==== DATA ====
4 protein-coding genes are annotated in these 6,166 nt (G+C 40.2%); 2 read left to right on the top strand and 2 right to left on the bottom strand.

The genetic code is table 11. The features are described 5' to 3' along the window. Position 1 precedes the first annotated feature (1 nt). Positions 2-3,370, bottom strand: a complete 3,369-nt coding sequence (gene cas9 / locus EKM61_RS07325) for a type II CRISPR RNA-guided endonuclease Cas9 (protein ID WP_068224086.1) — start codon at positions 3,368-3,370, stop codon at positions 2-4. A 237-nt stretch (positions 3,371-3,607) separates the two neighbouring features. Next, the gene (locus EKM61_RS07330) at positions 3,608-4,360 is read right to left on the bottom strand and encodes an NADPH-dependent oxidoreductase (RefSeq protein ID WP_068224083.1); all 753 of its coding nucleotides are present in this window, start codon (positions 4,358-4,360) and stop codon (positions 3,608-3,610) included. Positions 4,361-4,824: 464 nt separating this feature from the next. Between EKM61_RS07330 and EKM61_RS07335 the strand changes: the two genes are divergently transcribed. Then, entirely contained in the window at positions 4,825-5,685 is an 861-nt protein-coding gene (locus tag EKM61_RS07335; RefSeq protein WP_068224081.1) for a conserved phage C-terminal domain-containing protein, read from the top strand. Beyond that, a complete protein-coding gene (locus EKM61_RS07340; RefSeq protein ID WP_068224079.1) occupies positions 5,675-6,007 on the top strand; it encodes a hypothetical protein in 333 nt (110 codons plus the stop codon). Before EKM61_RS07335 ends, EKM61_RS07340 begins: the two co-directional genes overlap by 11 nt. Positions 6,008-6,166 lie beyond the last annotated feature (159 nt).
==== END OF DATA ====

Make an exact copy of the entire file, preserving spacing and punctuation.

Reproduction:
4 protein-coding genes are annotated in these 6,166 nt (G+C 40.2%); 2 read left to right on the top strand and 2 right to left on the bottom strand.

The genetic code is table 11. The features are described 5' to 3' along the window. Position 1 precedes the first annotated feature (1 nt). Positions 2-3,370, bottom strand: a complete 3,369-nt coding sequence (gene cas9 / locus EKM61_RS07325) for a type II CRISPR RNA-guided endonuclease Cas9 (protein ID WP_068224086.1) — start codon at positions 3,368-3,370, stop codon at positions 2-4. A 237-nt stretch (positions 3,371-3,607) separates the two neighbouring features. Next, the gene (locus EKM61_RS07330) at positions 3,608-4,360 is read right to left on the bottom strand and encodes an NADPH-dependent oxidoreductase (RefSeq protein ID WP_068224083.1); all 753 of its coding nucleotides are present in this window, start codon (positions 4,358-4,360) and stop codon (positions 3,608-3,610) included. Positions 4,361-4,824: 464 nt separating this feature from the next. Between EKM61_RS07330 and EKM61_RS07335 the strand changes: the two genes are divergently transcribed. Then, entirely contained in the window at positions 4,825-5,685 is an 861-nt protein-coding gene (locus tag EKM61_RS07335; RefSeq protein WP_068224081.1) for a conserved phage C-terminal domain-containing protein, read from the top strand. Beyond that, a complete protein-coding gene (locus EKM61_RS07340; RefSeq protein ID WP_068224079.1) occupies positions 5,675-6,007 on the top strand; it encodes a hypothetical protein in 333 nt (110 codons plus the stop codon). Before EKM61_RS07335 ends, EKM61_RS07340 begins: the two co-directional genes overlap by 11 nt. Positions 6,008-6,166 lie beyond the last annotated feature (159 nt).